From Galway city there is a bus ride and then a ferry costing 32 euro in total, return. Once on the island you can hop on a driving tour, walk, or my favorite, hire a bike to explore the island. Follow any one of the numerous signs to the ancient fort and highlight of the island, Dun Aengus. Or take any of the side routes and discover collapsed ruins or dramatic beaches. Watch seals and gulls and marvel at an island that was originally all rock, and the locals had to cultivate and create dirt before they could even start growing crops. It was the only part of Ireland to escape the potato famine because of this ‘artificial’ soil. The Aran islands make you feel like you are on the very edge of the world, their barrenness is haunting and beautiful.
Dublin – Of course Ireland’s capital was already on your list of places to go, for a lot of people they never make it outside of this small city! It is vibrant and bustling, from O’connell street with the two main icons of the city, the millennium spire and the General Post Office, a central scene in the 1916 uprisings that led to Ireland’s independence.
Other big things to do in this city are the Guinness storehouse, which even if you don’t drink Guinness (like I don’t) is still a fascinating experience. Modern displays take you through the brewing process, what makes Guinness different to other stouts, their infamous advertising campaigns and then lets you pour and taste your own pint. It is all topped off with a stunning 360 degree viewing platform at the top of the giant pint glass. This year the storehouse won best attraction in Europe, which is not an award to be sneezed at.
The book of Kells inside Trinity College is also well worth a visit, included in the ticket is ‘the long room’ a beautiful big library belonging to the college since 1732.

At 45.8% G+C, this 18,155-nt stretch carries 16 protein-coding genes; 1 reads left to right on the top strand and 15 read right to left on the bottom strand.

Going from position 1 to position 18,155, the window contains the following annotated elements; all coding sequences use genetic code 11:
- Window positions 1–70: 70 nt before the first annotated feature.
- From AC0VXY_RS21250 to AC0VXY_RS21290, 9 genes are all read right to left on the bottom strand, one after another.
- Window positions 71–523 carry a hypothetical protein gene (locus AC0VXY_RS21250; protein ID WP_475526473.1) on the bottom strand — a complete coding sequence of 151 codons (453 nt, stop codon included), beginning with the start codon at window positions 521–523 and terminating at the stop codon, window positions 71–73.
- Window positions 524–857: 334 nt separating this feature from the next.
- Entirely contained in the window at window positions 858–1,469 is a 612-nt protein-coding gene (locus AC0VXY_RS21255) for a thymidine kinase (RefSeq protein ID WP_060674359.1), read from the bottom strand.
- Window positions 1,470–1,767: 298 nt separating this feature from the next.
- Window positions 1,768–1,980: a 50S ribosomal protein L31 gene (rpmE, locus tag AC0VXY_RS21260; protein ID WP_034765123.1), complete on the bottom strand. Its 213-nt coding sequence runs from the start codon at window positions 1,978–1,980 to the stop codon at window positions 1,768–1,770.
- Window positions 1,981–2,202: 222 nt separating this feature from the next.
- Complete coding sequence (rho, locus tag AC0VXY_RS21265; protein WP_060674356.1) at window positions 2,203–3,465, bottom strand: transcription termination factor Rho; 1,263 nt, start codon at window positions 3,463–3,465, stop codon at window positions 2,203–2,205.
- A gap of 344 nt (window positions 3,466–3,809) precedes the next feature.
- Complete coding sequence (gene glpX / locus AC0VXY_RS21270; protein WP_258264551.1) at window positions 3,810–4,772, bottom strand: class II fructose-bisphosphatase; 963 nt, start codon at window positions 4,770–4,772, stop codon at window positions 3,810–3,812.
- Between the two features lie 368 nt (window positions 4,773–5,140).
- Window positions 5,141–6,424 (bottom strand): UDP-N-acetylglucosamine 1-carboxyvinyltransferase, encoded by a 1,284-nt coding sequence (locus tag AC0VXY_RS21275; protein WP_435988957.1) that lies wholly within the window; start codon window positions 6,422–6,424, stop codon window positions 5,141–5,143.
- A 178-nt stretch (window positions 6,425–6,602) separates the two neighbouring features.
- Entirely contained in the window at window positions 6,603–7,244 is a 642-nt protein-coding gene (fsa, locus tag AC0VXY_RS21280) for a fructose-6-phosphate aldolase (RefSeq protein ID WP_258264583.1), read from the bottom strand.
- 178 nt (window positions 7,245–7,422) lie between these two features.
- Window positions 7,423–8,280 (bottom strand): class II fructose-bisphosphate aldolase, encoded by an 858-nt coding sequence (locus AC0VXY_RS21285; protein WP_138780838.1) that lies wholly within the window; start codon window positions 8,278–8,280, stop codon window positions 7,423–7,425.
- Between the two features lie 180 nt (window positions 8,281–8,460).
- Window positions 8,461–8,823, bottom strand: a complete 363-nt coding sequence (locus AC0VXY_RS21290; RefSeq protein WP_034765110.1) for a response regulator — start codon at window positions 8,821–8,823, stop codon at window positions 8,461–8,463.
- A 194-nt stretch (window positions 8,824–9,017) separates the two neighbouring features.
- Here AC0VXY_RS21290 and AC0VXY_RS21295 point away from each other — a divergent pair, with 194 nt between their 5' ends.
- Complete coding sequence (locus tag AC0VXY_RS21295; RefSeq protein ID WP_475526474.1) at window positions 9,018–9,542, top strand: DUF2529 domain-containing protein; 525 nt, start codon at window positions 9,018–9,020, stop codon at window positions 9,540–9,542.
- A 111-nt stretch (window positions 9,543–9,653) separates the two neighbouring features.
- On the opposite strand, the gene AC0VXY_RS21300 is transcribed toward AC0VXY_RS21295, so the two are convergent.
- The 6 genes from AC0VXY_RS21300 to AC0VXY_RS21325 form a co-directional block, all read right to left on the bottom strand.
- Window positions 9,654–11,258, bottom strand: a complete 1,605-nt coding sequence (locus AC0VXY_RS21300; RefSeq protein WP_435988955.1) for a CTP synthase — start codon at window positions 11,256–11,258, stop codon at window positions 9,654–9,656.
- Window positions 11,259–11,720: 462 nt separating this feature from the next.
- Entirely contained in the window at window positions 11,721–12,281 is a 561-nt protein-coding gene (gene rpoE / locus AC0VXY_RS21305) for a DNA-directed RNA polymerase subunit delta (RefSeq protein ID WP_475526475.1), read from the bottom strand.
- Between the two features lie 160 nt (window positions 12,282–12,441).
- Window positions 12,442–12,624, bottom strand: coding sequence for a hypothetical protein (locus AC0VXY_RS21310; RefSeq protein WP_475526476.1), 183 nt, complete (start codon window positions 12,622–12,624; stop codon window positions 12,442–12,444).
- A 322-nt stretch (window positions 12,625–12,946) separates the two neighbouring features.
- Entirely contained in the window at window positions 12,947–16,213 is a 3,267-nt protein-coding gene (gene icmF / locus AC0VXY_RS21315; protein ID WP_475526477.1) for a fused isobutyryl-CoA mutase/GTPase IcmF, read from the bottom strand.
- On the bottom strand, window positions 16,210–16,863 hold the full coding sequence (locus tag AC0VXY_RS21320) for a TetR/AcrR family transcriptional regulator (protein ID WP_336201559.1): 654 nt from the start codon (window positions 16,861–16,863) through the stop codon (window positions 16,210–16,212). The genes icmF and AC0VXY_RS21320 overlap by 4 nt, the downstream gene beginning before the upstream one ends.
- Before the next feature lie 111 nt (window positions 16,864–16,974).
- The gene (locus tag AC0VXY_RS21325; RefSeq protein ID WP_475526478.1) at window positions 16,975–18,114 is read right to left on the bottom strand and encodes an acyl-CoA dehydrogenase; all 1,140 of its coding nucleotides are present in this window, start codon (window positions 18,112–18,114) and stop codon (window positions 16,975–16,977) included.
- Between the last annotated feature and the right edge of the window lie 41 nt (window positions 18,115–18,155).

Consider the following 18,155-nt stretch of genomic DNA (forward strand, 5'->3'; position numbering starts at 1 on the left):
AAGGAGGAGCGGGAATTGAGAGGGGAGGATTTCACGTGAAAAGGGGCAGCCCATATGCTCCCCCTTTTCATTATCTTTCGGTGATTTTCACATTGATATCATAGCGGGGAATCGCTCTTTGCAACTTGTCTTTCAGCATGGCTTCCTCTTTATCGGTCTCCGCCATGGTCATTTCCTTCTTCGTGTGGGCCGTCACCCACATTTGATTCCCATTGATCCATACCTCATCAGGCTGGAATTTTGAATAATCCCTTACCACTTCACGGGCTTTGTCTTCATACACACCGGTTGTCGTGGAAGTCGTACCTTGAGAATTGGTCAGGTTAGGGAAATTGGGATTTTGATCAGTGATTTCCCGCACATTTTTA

A stroll up pedestrian Grafton St will take care of all your shopping wants and needs and at the end of it St Stephens green is just the place to relax and forget you are in a city at all.
For nightlife, Temple Bar is a must. This area is stuffed with Irish pubs with bustling atmosphere and live music. Easy to get around if you like to pub crawl or settle yourself into a corner to enjoy the sights for the night.
Walk a mountain – Ireland can look very tame as you drive through it. On either side of the road for the most part all you will see will be neatly laid out fields stuffed with sheep and cows. However there are hundreds upon thousands of walking tracks around the island that take you through woods, across streams and up mountains. Have a google or ask a local to point you in direction of a favourite walking track. Escaping to the quiet of a mountain lake is one of the best ways I can think of spending a day.
Find a holy spring – The Irish are a religious bunch and as in any heavily religious country you will see its mark dotted across the landscape. On any drive you will pass many churches, both in ruins and in service, shrines are also common. Holy springs are also common however they are not as obvious. Again a quick google or chat with a local should take you to one where you may be pleasantly surprised. Some are beautifully laid out and are still regularly visited and others are abandoned and have been reduced to their most basic form, that of water bubbling up from the ground. Every spring is connected to a particular type of healing such as hands or headaches.